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On First Overseas Visit, New Peace Corps Director Welcomed by Moroccans and Volunteers

WASHINGTON, D.C., November 15, 2006 Peace Corps Director Ron Tschetter traveled to the Kingdom of Morocco from November 9-13 his first official trip to meet with Peace Corps Volunteers and government officials. Tschetter, the 17th director of the Peace Corps, was a Peace Corps Volunteer in India from 1966-68 with his wife, Nancy, who accompanied him in Morocco.

Shortly after his arrival in Morocco, Director Tschetter met with Peace Corps Volunteers serving in a variety of programs in the four sectors of environment, youth development, health, and small business development.


Volunteer Lindsay Kurlak and Director Tschetter stand in front of an embroidered cloth hanging, representing the work of the women's textile association.
His first visit was to Lindsay Kurlak, of Pittsburgh, who is working with a women's artisan association in a village near Marrakech, helping them to develop more marketable textile products, a computer training program, and better business skills.

In a meeting with Director Tschetter, Atika Ait Nejjar, the president of the women's artisan association, and Kurlak's local counterpart, said, "I want to thank the Peace Corps for its help with the artisan community. Lindsay has touched our lives and expanded our opportunities."

Director Tschetter also visited second year environment Volunteer Carly Edwards, of Fenton, Mich., at her site. Edwards is serving as a liaison between the park staff and the local people to assist with sustainable natural resource-based economic development projects. During a nature walk around the lake, Edwards showed Director Tschetter how she monitors regional bird species and works to promote eco-tourism and environmental education practices. Edwards also is involved with numerous secondary projects focusing on empowering girls and women in Morocco.

Director Tschetter visited another small business development Volunteer, Nam LaMore, who has over 15 years of Silicon Valley, Calif., marketing experience.

LaMore is providing training to woodworking artisans to improve their sales profit and explore new markets for their cedar wood goods.


Volunteer Nam LaMore and a local artisan show a carving from the wood working cooperative.
"Nam is a great example of how relevant Peace Corps' three goals remain after 45 years," said Director Tschetter. "Nam has brought his training and unique background to the woodworkers and has integrated into the community. Not only is Nam creating a better understanding of Americans here in Morocco, but he has a deep appreciation of Moroccans that he will bring back to the United States to share."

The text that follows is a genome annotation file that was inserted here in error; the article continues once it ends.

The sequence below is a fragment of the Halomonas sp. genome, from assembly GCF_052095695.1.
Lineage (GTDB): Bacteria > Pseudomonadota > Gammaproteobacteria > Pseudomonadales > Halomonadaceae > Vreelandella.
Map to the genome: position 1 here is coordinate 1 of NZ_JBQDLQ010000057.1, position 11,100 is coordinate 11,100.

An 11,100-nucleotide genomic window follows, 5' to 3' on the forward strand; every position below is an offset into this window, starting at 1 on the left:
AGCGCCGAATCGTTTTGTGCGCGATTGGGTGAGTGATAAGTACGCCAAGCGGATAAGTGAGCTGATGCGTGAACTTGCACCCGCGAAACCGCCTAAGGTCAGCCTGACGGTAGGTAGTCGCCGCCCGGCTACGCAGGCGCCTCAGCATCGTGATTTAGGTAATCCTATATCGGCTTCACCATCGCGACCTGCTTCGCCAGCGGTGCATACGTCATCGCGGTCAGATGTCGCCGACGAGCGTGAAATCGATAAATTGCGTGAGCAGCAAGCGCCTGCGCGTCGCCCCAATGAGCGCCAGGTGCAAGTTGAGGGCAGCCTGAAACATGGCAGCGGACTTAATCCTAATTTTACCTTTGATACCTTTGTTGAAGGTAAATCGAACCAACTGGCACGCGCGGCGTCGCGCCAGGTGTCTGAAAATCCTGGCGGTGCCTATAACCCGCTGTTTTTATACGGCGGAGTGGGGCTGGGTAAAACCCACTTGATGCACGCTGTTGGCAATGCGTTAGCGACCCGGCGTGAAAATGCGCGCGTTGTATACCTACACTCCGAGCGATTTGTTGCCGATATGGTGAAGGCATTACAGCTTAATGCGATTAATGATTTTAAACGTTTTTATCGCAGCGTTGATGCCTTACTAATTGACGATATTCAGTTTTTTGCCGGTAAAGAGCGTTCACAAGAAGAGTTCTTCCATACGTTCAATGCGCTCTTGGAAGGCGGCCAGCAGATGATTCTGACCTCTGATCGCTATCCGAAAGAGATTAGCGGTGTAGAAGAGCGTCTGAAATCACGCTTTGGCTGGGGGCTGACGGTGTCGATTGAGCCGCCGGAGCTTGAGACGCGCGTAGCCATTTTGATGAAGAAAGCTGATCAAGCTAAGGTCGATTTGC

U.S. Ambassador Thomas Riley, a strong supporter of the Peace Corps, hosted Director Tschetter at a reception honoring the Peace Corps, attended by many of Morocco's government officials, including the Minister of Health.

"I am very impressed and pleased with the warm welcome of the Moroccan people, and the tremendous work of the Peace Corps Volunteers in Morocco. The Peace Corps Volunteers are all serving at the grassroots level, providing valuable skills and forming strong friendships with the Moroccan people," said Director Tschetter.


Director Tschetter participates in Volunteer Tia Tucker's English class.
Later, Director Tschetter visited Tia Tucker, a youth development Volunteer from Sulfur, La. Tucker is teaching English and developing youth programs in a mid-Atlas Mountain community vocational school for girls.

Tucker observed how eager the young women in her community are to learn English and experience American culture through her creative instruction of film, handicraft projects, and the choreography ofrican culture through her creative instruction of film, handicraft projects, and the choreography of hip-hop dance.

"I want the people of Morocco to know that I'm more than just an English teacher: I'm their American friend," she said.

In addition to meeting current Volunteers, Director Tschetter met many of the 54 Peace Corps trainees in Morocco, who will be sworn-in shortly. The trainees include several married couples, including one couple who will bring significant experience to their work as Peace Corps small business development Volunteers.

Since 1963, more than 3,800 Peace Corps Volunteers have served in Morocco, one of the three Muslim Arab countries in which Peace Corps operates. Today, there are 139 Peace Corps Volunteers serving in Morocco. Currently, 20 percent of all Peace Corps Volunteers are serving in predominately Muslim countries. To learn more about Morocco, please visit the Where Do Volunteers Go? section.

The Peace Corps is celebrating a 45-year legacy of service at home and abroad, and a 30-year high for Volunteers in the field. Since 1961, more than 182,000 Volunteers have helped promote a better understanding between Americans and the people of the 138 countries where Volunteers have served. Peace Corps Volunteers must be U.S. citizens and at least 18 years of age. Peace Corps service is a 27-month commitment.

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